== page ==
Mourning brooches. Victorian grieving hand - photo by et sans. Georgian enamel picture brooch - photo by perfectjewels - both CC-BYIf you were bereaved in the 1800s, your clothes and jewels had to be black for a period of mourning, the length depending on whether you were widow, daughter, sister etc. Apart from the usual gold and silver settings, mourning jewellery was made of black jet – a “stone” derived from coal -  onyx, black [&hel[more...]

Written by | 8,647 views | Tags: , , , , | 2 Comments
Jun
10
2009
1

What is chinoiserie in interior design?

Wall covering painted with Chinese pagoda and European fruitChinoiserie was a new fashion in the 18th century when China and the Far East seemed incredibly exotic to people in Europe. Imported arts and crafts had an excitingly different beauty from those made at home, and some were clearly superior to anything European – especially Chinese porcelain. Designers and craftsmen wanted to recreate the [&hel[more...]

Written by | 7,211 views | Tags: , , , , | 1 Comment
May
25
2009
2

Is famille rose porcelain always Chinese?

Famille rose detail from vase, southern China, late 1700s (Photo by dalbera - CC-BY)Famille rose decoration for porcelain developed in China around 1720. A new wave of Chinese ceramics using rose and ruby shades in multi-colour designs was greatly admired in Europe. Introduced just before the western craze for oriental style interior decoration peaked in the mid-18th century, plenty was manufactured for export, along with many other Asian [&hel[more...]

Written by | 9,165 views | Tags: , , , | 2 Comments
May
18
2009
0

What was early Wedgwood pottery like?

Wedgwood's 18th century replica of an antique Roman vase - PDJosiah Wedgwood was not only an innovator in ceramic techniques and design, he was also a managing director who insisted on high standards, and promoted his products energetically. In 1759 he founded an enterprise producing good quality, desirable tableware and ornamental ceramics that suited the fashions of the time. Born into a family of potters, [&hel[more...]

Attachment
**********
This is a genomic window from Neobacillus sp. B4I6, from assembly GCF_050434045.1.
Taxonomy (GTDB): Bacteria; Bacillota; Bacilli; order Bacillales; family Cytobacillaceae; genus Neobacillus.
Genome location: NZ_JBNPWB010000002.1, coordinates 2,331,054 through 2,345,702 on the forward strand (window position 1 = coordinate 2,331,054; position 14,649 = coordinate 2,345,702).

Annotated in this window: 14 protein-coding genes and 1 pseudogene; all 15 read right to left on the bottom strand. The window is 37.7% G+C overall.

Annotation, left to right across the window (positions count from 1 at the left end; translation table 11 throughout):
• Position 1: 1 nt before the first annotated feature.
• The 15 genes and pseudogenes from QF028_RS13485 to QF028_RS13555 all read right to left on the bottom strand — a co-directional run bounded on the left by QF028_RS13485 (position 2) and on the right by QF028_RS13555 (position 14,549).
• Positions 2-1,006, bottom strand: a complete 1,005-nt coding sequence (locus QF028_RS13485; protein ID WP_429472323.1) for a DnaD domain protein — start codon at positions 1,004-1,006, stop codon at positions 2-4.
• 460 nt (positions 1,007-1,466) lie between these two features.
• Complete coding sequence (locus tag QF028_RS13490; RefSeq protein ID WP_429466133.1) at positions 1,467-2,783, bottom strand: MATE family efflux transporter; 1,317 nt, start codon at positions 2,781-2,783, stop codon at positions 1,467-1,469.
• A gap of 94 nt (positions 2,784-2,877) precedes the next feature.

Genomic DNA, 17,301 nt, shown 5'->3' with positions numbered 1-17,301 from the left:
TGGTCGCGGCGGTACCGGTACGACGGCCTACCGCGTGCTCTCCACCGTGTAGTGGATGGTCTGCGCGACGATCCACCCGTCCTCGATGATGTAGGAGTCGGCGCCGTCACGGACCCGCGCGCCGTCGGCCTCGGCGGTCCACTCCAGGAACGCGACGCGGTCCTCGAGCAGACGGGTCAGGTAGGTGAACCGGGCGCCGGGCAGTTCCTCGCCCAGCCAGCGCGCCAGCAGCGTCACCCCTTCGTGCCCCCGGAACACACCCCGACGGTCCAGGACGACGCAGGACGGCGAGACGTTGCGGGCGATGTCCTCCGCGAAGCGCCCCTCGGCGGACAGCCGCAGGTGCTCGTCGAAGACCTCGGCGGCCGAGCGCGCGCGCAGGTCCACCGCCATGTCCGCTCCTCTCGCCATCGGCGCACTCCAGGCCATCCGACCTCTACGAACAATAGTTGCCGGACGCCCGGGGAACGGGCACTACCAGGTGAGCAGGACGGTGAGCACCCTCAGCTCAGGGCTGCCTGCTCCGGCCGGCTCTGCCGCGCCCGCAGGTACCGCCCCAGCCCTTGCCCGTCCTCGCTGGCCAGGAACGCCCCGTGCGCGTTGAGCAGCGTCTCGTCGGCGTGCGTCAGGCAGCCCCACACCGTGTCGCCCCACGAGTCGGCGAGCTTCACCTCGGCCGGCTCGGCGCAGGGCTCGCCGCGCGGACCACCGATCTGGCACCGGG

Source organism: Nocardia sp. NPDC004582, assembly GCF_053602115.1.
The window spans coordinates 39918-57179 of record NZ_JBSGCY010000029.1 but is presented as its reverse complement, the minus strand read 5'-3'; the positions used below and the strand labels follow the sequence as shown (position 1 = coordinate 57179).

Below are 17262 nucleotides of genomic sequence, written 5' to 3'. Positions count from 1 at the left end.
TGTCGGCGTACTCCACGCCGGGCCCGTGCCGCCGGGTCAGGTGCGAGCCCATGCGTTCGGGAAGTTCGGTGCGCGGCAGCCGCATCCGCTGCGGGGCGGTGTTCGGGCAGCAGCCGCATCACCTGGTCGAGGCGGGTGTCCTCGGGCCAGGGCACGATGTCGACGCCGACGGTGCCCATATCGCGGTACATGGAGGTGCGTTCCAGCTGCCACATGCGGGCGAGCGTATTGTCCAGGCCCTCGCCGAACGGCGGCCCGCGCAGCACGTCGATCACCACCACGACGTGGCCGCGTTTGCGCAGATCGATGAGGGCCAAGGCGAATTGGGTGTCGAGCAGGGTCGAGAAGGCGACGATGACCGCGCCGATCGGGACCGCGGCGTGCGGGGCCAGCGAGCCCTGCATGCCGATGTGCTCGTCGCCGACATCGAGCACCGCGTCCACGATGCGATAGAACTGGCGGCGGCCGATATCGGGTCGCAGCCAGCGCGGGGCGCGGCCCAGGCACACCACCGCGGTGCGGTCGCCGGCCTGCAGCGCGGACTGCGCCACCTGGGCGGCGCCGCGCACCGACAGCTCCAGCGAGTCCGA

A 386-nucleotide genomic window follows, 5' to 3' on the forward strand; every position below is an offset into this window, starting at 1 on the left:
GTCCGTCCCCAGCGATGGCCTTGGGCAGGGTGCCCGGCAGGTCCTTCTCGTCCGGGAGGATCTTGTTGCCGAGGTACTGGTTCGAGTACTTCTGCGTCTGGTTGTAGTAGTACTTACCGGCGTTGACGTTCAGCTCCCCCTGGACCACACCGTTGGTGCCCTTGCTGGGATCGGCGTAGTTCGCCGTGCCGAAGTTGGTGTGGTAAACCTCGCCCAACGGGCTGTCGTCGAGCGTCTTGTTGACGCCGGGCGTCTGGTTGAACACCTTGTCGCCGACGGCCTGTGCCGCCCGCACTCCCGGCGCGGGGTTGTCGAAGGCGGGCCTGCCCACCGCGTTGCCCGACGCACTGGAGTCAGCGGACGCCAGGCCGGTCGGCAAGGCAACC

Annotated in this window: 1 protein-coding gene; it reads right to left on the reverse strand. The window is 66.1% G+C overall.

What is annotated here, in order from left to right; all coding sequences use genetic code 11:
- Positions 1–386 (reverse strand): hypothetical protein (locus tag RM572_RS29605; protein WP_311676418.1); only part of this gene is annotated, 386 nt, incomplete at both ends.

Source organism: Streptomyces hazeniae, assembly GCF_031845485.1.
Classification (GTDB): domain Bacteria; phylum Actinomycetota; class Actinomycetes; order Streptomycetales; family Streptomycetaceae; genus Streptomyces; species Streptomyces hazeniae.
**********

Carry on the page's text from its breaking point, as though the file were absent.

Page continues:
Written by | 7,357 views | Tags: , , , | 0 Comments
Apr
02
2009
0

What are Pot Lids?

Strasbourg street scene - pot lid in a frame (photo by answerfinder CC-BY)Pot Lids, or to give them their proper title “under glaze multicoloured printing in ceramic wares”, have been collected from the very first time they were made in the mid-Victorian period. The term pot lids is a generic term. Initially it meant lids that went on pots which contained all manner of products: bear’s grease, [&hel[more...]

Written by | 2,442 views | Tags: , , | 0 Comments
Mar
03
2009
2

What is a gimmel ring?

Gimmel rings - 16th and 17th century - 19th c. engravings - PD-EXPTwo lovers each wear a ring for their engagement; then on marriage they fit the two together to make a wedding ring. This romantic custom, using a double-hoop gimmel ring, was at a peak of popularity during the 16th and 17th centuries. Gimmel rings have been revived by modern jewellery designers, and seem to have [&hel[more...]

Written by | 25,432 views | Tags: , , , , , , | 2 Comments
Feb
12
2009
3

What is a coromandel screen?

Chinese lacquer screens were shipped to Europe from ports on the Indian Coromandel Coast.  (18th century engraving of Pondicherry - PD)A coromandel screen is a Chinese folding screen coated in black or dark lacquer. The dark background is richly decorated with painted scenes from life or literature, or landscapes, and a variety of  trees, flowers, and birds. Wooden panels are coated with pale clay followed by several layers of lacquer. The design is carved into [&hel[more...]

Feb
09
2009
0

Is a recamier the same as a chaise longue?

What kind of chaise longue is this?  Photo by boopalina+bebe - CC-BYWhen you go hunting for  furniture, you may see an antique day-bed or sofa, fall in love with it, and not care what it’s called. Or you may want to know which of the various French names for different designs suits it best. Is a récamier the same as a chaise longue? And what about [&hel[more...]

Privacy Policy | Acknowledgements